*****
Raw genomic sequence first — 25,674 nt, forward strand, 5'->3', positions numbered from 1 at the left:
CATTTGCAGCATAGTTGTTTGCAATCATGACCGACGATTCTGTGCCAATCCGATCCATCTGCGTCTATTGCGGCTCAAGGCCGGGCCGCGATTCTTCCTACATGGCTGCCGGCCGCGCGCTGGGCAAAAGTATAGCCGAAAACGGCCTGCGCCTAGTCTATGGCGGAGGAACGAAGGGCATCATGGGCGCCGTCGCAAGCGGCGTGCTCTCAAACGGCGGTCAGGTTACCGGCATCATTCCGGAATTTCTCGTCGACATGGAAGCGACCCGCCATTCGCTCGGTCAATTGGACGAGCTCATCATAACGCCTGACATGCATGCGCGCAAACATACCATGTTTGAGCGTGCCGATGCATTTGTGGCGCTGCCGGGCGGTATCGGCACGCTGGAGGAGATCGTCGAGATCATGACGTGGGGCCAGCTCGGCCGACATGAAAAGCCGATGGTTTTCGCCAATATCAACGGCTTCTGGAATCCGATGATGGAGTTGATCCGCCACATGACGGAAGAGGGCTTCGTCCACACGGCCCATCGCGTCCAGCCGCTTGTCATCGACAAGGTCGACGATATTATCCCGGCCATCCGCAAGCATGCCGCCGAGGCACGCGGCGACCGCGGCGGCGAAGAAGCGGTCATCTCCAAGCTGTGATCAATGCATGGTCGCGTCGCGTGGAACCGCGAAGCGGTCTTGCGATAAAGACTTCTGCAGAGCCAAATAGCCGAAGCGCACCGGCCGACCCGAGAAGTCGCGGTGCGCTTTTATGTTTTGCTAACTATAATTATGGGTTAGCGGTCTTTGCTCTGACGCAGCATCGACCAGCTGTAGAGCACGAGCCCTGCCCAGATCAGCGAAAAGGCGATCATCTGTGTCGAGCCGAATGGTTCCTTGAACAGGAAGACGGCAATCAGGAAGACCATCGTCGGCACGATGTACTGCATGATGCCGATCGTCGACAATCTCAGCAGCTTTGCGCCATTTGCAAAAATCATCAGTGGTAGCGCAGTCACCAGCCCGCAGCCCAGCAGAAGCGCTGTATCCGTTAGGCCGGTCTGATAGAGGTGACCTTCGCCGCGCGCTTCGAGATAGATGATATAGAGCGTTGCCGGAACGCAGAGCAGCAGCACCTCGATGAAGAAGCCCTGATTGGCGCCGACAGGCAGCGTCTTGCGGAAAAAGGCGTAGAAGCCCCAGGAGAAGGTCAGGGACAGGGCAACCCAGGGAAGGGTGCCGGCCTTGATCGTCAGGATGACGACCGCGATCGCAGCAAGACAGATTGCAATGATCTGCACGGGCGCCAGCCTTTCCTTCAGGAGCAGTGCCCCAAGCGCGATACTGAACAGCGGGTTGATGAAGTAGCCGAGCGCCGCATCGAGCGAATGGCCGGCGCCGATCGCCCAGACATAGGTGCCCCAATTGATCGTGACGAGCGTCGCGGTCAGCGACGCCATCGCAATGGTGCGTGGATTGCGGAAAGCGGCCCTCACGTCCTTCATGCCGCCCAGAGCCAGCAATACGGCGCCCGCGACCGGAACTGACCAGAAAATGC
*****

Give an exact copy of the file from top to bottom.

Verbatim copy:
Raw genomic sequence first — 25,674 nt, forward strand, 5'->3', positions numbered from 1 at the left:
CATTTGCAGCATAGTTGTTTGCAATCATGACCGACGATTCTGTGCCAATCCGATCCATCTGCGTCTATTGCGGCTCAAGGCCGGGCCGCGATTCTTCCTACATGGCTGCCGGCCGCGCGCTGGGCAAAAGTATAGCCGAAAACGGCCTGCGCCTAGTCTATGGCGGAGGAACGAAGGGCATCATGGGCGCCGTCGCAAGCGGCGTGCTCTCAAACGGCGGTCAGGTTACCGGCATCATTCCGGAATTTCTCGTCGACATGGAAGCGACCCGCCATTCGCTCGGTCAATTGGACGAGCTCATCATAACGCCTGACATGCATGCGCGCAAACATACCATGTTTGAGCGTGCCGATGCATTTGTGGCGCTGCCGGGCGGTATCGGCACGCTGGAGGAGATCGTCGAGATCATGACGTGGGGCCAGCTCGGCCGACATGAAAAGCCGATGGTTTTCGCCAATATCAACGGCTTCTGGAATCCGATGATGGAGTTGATCCGCCACATGACGGAAGAGGGCTTCGTCCACACGGCCCATCGCGTCCAGCCGCTTGTCATCGACAAGGTCGACGATATTATCCCGGCCATCCGCAAGCATGCCGCCGAGGCACGCGGCGACCGCGGCGGCGAAGAAGCGGTCATCTCCAAGCTGTGATCAATGCATGGTCGCGTCGCGTGGAACCGCGAAGCGGTCTTGCGATAAAGACTTCTGCAGAGCCAAATAGCCGAAGCGCACCGGCCGACCCGAGAAGTCGCGGTGCGCTTTTATGTTTTGCTAACTATAATTATGGGTTAGCGGTCTTTGCTCTGACGCAGCATCGACCAGCTGTAGAGCACGAGCCCTGCCCAGATCAGCGAAAAGGCGATCATCTGTGTCGAGCCGAATGGTTCCTTGAACAGGAAGACGGCAATCAGGAAGACCATCGTCGGCACGATGTACTGCATGATGCCGATCGTCGACAATCTCAGCAGCTTTGCGCCATTTGCAAAAATCATCAGTGGTAGCGCAGTCACCAGCCCGCAGCCCAGCAGAAGCGCTGTATCCGTTAGGCCGGTCTGATAGAGGTGACCTTCGCCGCGCGCTTCGAGATAGATGATATAGAGCGTTGCCGGAACGCAGAGCAGCAGCACCTCGATGAAGAAGCCCTGATTGGCGCCGACAGGCAGCGTCTTGCGGAAAAAGGCGTAGAAGCCCCAGGAGAAGGTCAGGGACAGGGCAACCCAGGGAAGGGTGCCGGCCTTGATCGTCAGGATGACGACCGCGATCGCAGCAAGACAGATTGCAATGATCTGCACGGGCGCCAGCCTTTCCTTCAGGAGCAGTGCCCCAAGCGCGATACTGAACAGCGGGTTGATGAAGTAGCCGAGCGCCGCATCGAGCGAATGGCCGGCGCCGATCGCCCAGACATAGGTGCCCCAATTGATCGTGACGAGCGTCGCGGTCAGCGACGCCATCGCAATGGTGCGTGGATTGCGGAAAGCGGCCCTCACGTCCTTCATGCCGCCCAGAGCCAGCAATACGGCGCCCGCGACCGGAACTGACCAGAAAATGC